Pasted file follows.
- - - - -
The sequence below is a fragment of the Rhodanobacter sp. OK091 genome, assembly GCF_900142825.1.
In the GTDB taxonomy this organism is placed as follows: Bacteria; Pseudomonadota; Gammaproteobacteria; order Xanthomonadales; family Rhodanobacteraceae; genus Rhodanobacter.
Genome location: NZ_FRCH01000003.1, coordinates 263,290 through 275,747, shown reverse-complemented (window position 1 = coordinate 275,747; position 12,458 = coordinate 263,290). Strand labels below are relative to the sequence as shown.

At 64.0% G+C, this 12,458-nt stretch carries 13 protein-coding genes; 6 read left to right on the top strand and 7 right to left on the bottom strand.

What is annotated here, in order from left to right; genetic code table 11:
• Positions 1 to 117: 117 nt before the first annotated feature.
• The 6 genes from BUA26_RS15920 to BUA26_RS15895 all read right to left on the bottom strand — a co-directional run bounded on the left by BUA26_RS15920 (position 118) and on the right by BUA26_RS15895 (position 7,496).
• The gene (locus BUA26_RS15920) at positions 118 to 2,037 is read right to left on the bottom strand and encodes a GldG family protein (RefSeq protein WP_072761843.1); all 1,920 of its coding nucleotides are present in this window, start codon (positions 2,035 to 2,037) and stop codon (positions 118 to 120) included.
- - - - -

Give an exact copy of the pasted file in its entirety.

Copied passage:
The sequence below is a fragment of the Rhodanobacter sp. OK091 genome, assembly GCF_900142825.1.
In the GTDB taxonomy this organism is placed as follows: Bacteria; Pseudomonadota; Gammaproteobacteria; order Xanthomonadales; family Rhodanobacteraceae; genus Rhodanobacter.
Genome location: NZ_FRCH01000003.1, coordinates 263,290 through 275,747, shown reverse-complemented (window position 1 = coordinate 275,747; position 12,458 = coordinate 263,290). Strand labels below are relative to the sequence as shown.

At 64.0% G+C, this 12,458-nt stretch carries 13 protein-coding genes; 6 read left to right on the top strand and 7 right to left on the bottom strand.

What is annotated here, in order from left to right; genetic code table 11:
• Positions 1 to 117: 117 nt before the first annotated feature.
• The 6 genes from BUA26_RS15920 to BUA26_RS15895 all read right to left on the bottom strand — a co-directional run bounded on the left by BUA26_RS15920 (position 118) and on the right by BUA26_RS15895 (position 7,496).
• The gene (locus BUA26_RS15920) at positions 118 to 2,037 is read right to left on the bottom strand and encodes a GldG family protein (RefSeq protein WP_072761843.1); all 1,920 of its coding nucleotides are present in this window, start codon (positions 2,035 to 2,037) and stop codon (positions 118 to 120) included.